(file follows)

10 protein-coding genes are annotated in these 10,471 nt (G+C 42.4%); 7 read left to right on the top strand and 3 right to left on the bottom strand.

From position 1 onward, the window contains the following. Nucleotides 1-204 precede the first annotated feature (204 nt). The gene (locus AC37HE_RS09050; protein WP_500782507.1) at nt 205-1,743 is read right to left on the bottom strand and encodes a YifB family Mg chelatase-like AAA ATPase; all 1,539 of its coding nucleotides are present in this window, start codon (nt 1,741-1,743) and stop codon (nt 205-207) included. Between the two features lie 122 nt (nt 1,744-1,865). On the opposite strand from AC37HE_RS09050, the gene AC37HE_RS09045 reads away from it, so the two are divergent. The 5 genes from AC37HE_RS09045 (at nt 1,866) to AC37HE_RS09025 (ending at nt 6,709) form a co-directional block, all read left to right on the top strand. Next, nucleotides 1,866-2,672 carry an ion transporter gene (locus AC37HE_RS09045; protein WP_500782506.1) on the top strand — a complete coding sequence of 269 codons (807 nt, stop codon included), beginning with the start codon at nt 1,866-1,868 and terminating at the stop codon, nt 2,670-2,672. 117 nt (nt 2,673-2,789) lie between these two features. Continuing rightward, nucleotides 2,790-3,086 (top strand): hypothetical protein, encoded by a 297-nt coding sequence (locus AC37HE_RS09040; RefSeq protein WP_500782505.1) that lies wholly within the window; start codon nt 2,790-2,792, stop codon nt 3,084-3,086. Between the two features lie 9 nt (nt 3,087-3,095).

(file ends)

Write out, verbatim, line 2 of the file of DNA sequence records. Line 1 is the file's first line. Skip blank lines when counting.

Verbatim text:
From position 1 onward, the window contains the following. Nucleotides 1-204 precede the first annotated feature (204 nt). The gene (locus AC37HE_RS09050; protein WP_500782507.1) at nt 205-1,743 is read right to left on the bottom strand and encodes a YifB family Mg chelatase-like AAA ATPase; all 1,539 of its coding nucleotides are present in this window, start codon (nt 1,741-1,743) and stop codon (nt 205-207) included. Between the two features lie 122 nt (nt 1,744-1,865). On the opposite strand from AC37HE_RS09050, the gene AC37HE_RS09045 reads away from it, so the two are divergent. The 5 genes from AC37HE_RS09045 (at nt 1,866) to AC37HE_RS09025 (ending at nt 6,709) form a co-directional block, all read left to right on the top strand. Next, nucleotides 1,866-2,672 carry an ion transporter gene (locus AC37HE_RS09045; protein WP_500782506.1) on the top strand — a complete coding sequence of 269 codons (807 nt, stop codon included), beginning with the start codon at nt 1,866-1,868 and terminating at the stop codon, nt 2,670-2,672. 117 nt (nt 2,673-2,789) lie between these two features. Continuing rightward, nucleotides 2,790-3,086 (top strand): hypothetical protein, encoded by a 297-nt coding sequence (locus AC37HE_RS09040; RefSeq protein WP_500782505.1) that lies wholly within the window; start codon nt 2,790-2,792, stop codon nt 3,084-3,086. Between the two features lie 9 nt (nt 3,087-3,095).